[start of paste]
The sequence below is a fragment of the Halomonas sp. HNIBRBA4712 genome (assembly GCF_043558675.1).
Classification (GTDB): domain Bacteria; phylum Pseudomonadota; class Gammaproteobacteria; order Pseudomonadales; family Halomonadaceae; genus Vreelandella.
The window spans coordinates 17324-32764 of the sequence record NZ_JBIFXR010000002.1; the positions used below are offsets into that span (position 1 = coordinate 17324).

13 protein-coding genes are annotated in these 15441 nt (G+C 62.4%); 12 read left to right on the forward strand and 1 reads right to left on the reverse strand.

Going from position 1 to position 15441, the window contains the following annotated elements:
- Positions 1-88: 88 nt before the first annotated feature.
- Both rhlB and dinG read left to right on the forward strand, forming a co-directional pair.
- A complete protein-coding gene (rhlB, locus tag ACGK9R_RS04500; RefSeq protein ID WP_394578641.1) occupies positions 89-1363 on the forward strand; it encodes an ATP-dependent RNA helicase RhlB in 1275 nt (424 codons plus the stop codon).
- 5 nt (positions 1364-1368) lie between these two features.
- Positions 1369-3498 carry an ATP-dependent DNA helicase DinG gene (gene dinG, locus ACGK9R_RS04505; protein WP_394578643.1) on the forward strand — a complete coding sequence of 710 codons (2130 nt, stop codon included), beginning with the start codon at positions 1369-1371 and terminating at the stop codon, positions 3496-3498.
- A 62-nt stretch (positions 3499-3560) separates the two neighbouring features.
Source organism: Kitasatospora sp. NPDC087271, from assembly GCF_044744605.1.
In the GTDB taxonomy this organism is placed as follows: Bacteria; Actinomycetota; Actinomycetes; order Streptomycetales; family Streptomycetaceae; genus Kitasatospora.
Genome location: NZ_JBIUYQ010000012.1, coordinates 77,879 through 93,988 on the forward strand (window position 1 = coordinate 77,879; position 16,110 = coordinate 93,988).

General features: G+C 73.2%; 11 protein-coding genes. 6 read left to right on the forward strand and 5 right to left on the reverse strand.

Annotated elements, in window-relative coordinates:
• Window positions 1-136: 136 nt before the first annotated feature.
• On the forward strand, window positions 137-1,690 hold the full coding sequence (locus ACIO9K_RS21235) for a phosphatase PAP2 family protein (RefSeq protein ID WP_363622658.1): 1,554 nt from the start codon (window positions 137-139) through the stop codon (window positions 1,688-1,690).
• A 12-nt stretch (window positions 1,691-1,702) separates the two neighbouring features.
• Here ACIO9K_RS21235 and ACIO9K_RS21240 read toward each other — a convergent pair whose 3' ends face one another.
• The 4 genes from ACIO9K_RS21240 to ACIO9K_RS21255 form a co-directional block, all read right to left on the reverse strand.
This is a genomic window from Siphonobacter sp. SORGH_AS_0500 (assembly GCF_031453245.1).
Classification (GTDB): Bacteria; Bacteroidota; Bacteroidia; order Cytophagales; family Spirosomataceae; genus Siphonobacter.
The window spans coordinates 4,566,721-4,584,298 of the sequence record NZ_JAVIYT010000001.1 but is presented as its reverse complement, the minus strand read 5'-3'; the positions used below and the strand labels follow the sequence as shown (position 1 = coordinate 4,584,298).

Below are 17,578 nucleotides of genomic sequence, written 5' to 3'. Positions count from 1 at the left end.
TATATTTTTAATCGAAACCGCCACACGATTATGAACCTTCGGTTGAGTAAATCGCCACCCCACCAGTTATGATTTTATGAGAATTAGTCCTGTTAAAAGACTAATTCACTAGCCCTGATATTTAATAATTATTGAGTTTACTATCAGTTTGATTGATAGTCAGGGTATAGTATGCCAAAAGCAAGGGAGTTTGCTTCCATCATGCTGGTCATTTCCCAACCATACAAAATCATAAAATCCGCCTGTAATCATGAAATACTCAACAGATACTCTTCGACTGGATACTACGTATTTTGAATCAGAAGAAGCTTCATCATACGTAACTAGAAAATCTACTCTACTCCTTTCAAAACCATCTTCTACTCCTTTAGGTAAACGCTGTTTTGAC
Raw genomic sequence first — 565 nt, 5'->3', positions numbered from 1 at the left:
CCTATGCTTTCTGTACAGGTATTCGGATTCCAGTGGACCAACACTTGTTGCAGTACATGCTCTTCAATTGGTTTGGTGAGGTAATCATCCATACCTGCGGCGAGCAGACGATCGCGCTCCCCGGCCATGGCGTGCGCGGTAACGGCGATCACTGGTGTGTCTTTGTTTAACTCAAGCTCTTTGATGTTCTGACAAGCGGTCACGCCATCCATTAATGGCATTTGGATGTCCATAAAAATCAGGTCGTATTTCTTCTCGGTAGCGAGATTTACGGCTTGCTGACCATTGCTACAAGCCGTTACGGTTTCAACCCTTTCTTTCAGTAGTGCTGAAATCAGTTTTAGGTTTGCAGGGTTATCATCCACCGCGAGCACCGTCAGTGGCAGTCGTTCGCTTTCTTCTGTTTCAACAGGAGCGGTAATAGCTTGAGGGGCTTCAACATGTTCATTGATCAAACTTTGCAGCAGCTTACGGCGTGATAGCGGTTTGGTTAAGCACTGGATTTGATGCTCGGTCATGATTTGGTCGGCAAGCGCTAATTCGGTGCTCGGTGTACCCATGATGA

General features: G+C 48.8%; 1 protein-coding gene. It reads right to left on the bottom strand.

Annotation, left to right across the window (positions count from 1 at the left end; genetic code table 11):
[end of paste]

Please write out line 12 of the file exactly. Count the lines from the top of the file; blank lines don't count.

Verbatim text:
Source organism: Kitasatospora sp. NPDC087271, from assembly GCF_044744605.1.